In response to inflation and high energy costs, countries like New Zealand, Ireland and Germany have temporally reduced public transport fares. This is not only to support passengers in the current cost-of-living crisis, but also to boost public transit ridership and thus the green change in mobility. But is the ticket price a decisive argument for more people to permanently abandon their cars in favor of buses and trains? How can public transport actually be more attractive?
Strong public transport is seen as the backbone of sustainable mobility. According to a survey conducted by the City Moonshot Initiative, 79% of cities around the world list improving their public transport system as their top priority when it comes to mobility. And that’s especially true because public transportation received a heavy blow during the pandemic, resulting in low ridership.
Germany’s €9 monthly travel ticket has so far been incredibly popular. 21 million people have taken up the offer within the first month. So, does the ticket price make the difference? Should we just generally make public transport cheaper or even for free, and the green change in mobility would be a done deal?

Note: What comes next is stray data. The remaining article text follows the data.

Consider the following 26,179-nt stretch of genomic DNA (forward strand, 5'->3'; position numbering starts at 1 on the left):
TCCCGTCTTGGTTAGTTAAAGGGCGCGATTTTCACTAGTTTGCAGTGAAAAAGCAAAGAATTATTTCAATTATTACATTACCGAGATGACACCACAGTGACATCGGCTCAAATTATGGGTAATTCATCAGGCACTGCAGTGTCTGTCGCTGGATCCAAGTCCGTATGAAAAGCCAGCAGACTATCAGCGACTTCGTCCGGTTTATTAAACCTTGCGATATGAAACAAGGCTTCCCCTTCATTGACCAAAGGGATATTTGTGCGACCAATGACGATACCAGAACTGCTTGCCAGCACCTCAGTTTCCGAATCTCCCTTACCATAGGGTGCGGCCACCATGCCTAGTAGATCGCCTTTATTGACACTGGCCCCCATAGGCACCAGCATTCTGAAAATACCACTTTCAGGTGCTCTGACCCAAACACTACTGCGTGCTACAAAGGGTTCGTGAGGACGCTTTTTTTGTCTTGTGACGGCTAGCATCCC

Rimbert Schürmann is a public transport expert at PTV Group and advises transport companies on the sustainable design of public transport systems. He knows from experience that it’s not quite that simple: “A low ticket price can undoubtedly be an incentive to use public transport – but often not for those who should be persuaded to switch: the car drivers.”
One good example is the city of Tallinn. In the Estonian capital the introduction of free public transport in 2013 has not led to a reduction of car trips. The number of public transport users increased, but more than half of all trips to work are still made by car.
“Commuters in particular find it difficult to change their long-standing mobility habits. We see this effect also in Germany where the €9 monthly travel ticket is mainly used for leisure travel,” explains Rimbert Schürmann. “A lack of public transport services is often the reason. But for many, commuting by car is simply more convenient thanks to a company car or a parking space on the doorstep.”
So, what are the key factors in making public transport attractive enough so more people will switch from cars?
Massive expansion of public transport services